|Mexicomatters, specializing in foreign investor representation|
Getting a SENTRI Pass
After we learned that our daughter and son-in-law would be moving to San Diego, a friend of John’s told him that there is a pass for people who travel back and forth across the border frequently. Since we have friends in Ensenada and like the city, we thought it would be worth exploring. Here is what we found out.
The name of the program is SENTRI (Secure Electronic Network for Travelers Rapid Inspection)
Go to www.cbp.gov. There’s a menu on the right side, and toward the bottom you’ll see SENTRI. Click on it, and on the page that comes up click on Apply on-line. Follow the directions and your application will be submitted. This part of the process costs $25, which you can conveniently pay with your credit card.
In a few days you will get a conditional approval and a notice that you need to go for a personal interview and fingerprinting at any one of a number of border stations. The nearest to us was at Nogales, about 1½ hours from Tucson. We had to make appointments, which we were able to do on the Internet site. The site also provides a list of the documents needed. You should make copies of all of them. It says “Bring original passport,” so I didn’t make copies of ours, but I found out I should have. However they made copies for me. I also had made copies of both our driver’s licenses on the same sheet of paper, so when we were called to separate windows, I tore it in half and gave him the copy of his license. This was also a no-no, I found out.
But to go back for a minute to the process. If you go to Nogales, the office is in the big building right at the border, but there is no parking, so you need to park on the street or in one of the many parking lots located near the entrance to the Customs and Border Patrol complex. The SENTRI office is on the second floor.
When we got inside, we had to sign in and wait to be called up to one of the windows. We were a bit early, but we were actually called up before the times of our appointments. The agent who interviewed me was very pleasant and efficient and answered all my questions. These are some of the answers.
• SENTRI is a 5-year program. At the end of that time, you must re-register.
The officer made a point of reminding me that I was now a Trusted Traveler and would be held to a high standard. He cautioned me to be especially careful about what I tried to import from Mexico and gave me a list of specific items that are permitted and not permitted.
After our interviews, we were fingerprinted. No more messy black ink. They had a nice little electronic machine on which I had to press first all four fingers of my left hand, then all four fingers of my right hand, then both thumbs. Unfortunately, the machine was very sensitive, and it didn’t pick up my prints the first time. So the officer tried again. Again it didn’t work. He assured me I wasn’t doing anything wrong—it was just the machine. The problem was that if any of the prints failed, we had to repeat the whole process. Finally on the fourth try, it worked. John, on the other hand, got his done right the first time.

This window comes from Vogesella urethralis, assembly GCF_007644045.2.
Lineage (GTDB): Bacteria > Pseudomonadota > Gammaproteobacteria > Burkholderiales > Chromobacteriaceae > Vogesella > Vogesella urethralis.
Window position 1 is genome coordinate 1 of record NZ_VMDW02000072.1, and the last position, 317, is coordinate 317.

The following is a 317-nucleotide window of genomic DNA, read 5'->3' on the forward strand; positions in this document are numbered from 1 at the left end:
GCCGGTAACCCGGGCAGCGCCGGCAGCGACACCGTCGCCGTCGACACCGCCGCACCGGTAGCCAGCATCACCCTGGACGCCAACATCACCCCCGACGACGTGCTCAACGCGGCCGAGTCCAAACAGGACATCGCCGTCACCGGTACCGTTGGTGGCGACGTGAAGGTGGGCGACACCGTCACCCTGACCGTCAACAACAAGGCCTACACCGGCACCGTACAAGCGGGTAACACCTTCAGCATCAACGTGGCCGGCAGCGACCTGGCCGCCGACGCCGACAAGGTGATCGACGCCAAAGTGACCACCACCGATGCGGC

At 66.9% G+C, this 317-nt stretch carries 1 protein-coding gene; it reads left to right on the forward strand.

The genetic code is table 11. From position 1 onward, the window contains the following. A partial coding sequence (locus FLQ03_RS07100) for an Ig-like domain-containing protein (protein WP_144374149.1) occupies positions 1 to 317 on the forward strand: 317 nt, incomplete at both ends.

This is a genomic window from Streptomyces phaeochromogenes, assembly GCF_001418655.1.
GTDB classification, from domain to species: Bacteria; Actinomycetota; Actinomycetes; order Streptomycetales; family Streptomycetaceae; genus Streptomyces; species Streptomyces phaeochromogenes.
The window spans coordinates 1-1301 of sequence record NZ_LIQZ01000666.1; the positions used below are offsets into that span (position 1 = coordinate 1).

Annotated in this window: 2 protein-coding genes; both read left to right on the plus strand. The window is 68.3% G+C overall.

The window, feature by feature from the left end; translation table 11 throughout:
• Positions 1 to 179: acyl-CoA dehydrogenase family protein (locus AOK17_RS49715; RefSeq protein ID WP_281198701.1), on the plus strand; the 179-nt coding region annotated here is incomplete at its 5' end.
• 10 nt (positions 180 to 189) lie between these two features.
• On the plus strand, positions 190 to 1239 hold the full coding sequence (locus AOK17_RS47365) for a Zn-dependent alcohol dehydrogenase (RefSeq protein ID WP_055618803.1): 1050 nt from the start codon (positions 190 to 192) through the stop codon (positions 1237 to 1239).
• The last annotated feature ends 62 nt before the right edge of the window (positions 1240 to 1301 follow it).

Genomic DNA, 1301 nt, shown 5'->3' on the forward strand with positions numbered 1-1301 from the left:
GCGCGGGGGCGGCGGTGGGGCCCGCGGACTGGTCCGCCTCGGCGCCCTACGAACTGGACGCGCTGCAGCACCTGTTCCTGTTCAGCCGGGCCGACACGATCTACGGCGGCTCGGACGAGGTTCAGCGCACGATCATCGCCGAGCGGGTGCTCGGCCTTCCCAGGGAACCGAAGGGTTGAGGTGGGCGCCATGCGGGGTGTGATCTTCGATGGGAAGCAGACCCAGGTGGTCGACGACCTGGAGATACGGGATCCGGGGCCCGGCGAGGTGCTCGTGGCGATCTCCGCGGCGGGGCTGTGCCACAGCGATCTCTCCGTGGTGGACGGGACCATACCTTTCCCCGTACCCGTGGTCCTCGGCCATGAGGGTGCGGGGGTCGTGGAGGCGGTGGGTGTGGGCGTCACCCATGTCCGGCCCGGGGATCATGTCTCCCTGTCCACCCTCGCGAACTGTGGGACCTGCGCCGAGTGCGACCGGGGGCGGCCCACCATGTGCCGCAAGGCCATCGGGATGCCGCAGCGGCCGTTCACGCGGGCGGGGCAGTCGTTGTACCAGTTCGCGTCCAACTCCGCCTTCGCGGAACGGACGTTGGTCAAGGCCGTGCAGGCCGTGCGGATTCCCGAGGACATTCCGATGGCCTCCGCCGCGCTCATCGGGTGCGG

Then we had to pay our fees. They told us we had to pay separately. We couldn’t write a single check or record a single credit card transaction. Well, that was no big deal.
Then we went down to get our car inspected. We had to retrieve it from the parking lot and drive it down to the inspection bay, just this side of the border crossing. The inspector gave it a very thorough examination, looking under the car, inside the trunk, under the hood, and in any cavity that could conceivably conceal anything. Then he handed John a card that was his pass and affixed an electronic antenna to the windshield. It looks just like a label—about 1 ½ x 2 inches. But that’s what will get us through the fast lane.
We wanted to register our second car, but had been told we’d have to bring it in to be inspected. Or we could add it later, but that would cost an additional $42. So, being the cheapskate I am, I decided to drive the second car back. The officer entered all the vehicle information so that we could just bring it in the next day. I asked if we needed an appointment. He said no, but to be sure to call them first so they could have the papers ready. What he didn’t tell me was that no one would answer the phone.
So the next morning, just before we were ready to leave, I called and got an answering machine. I left a message, and we started out. On the way, I left another message with my name, my application number, and my cell phone number. I tried to call again several times, but never got a real person.
When we got there, we drove right over to the inspection bay and said we were there for a SENTRI inspection. Three other cars came in after us and were inspected. When I asked why we hadn’t been, the inspector said she didn’t have our papers. Apparently no one had listened to their phone messages. So I left John there and went up to the office where an officer found my folder right away and told me to go back and that someone would be right there to inspect the car.
Sure enough the same inspector came over soon after I got back, inspected the car, affixed the antenna, and gave me my SENTRI pass. Even with the delay, we were out of there in half an hour.
Now, we have to see how well it works when we actually cross the border. But anything is bound to be better than waiting in line for hours, smelling exhaust, wasting gas, and growing more and more impatient and frustrated.
Ensenada, Mexico: (646) 176 6759 US: 1(619) 819 9369